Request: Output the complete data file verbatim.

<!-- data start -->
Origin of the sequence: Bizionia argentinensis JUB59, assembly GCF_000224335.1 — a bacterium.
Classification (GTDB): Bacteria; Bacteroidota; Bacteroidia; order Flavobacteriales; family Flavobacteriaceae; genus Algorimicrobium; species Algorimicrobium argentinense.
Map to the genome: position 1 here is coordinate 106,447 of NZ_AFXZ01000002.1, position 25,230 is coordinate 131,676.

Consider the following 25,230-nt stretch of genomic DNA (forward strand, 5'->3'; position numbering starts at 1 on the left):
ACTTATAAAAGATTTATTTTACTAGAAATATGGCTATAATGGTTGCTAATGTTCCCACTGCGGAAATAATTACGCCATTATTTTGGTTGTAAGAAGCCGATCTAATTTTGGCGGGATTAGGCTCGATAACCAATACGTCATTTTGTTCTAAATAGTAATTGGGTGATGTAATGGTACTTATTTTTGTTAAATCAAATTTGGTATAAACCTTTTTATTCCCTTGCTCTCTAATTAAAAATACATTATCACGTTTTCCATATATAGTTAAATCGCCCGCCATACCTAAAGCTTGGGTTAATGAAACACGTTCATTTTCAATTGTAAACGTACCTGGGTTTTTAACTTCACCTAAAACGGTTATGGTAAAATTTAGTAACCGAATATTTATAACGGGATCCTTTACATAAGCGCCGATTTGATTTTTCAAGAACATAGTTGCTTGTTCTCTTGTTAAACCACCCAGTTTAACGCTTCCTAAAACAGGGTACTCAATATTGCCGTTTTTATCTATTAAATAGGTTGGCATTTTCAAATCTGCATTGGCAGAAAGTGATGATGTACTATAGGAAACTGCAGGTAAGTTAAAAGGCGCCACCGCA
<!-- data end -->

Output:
Origin of the sequence: Bizionia argentinensis JUB59, assembly GCF_000224335.1 — a bacterium.
Classification (GTDB): Bacteria; Bacteroidota; Bacteroidia; order Flavobacteriales; family Flavobacteriaceae; genus Algorimicrobium; species Algorimicrobium argentinense.
Map to the genome: position 1 here is coordinate 106,447 of NZ_AFXZ01000002.1, position 25,230 is coordinate 131,676.

Consider the following 25,230-nt stretch of genomic DNA (forward strand, 5'->3'; position numbering starts at 1 on the left):
ACTTATAAAAGATTTATTTTACTAGAAATATGGCTATAATGGTTGCTAATGTTCCCACTGCGGAAATAATTACGCCATTATTTTGGTTGTAAGAAGCCGATCTAATTTTGGCGGGATTAGGCTCGATAACCAATACGTCATTTTGTTCTAAATAGTAATTGGGTGATGTAATGGTACTTATTTTTGTTAAATCAAATTTGGTATAAACCTTTTTATTCCCTTGCTCTCTAATTAAAAATACATTATCACGTTTTCCATATATAGTTAAATCGCCCGCCATACCTAAAGCTTGGGTTAATGAAACACGTTCATTTTCAATTGTAAACGTACCTGGGTTTTTAACTTCACCTAAAACGGTTATGGTAAAATTTAGTAACCGAATATTTATAACGGGATCCTTTACATAAGCGCCGATTTGATTTTTCAAGAACATAGTTGCTTGTTCTCTTGTTAAACCACCCAGTTTAACGCTTCCTAAAACAGGGTACTCAATATTGCCGTTTTTATCTATTAAATAGGTTGGCATTTTCAAATCTGCATTGGCAGAAAGTGATGATGTACTATAGGAAACTGCAGGTAAGTTAAAAGGCGCCACCGCA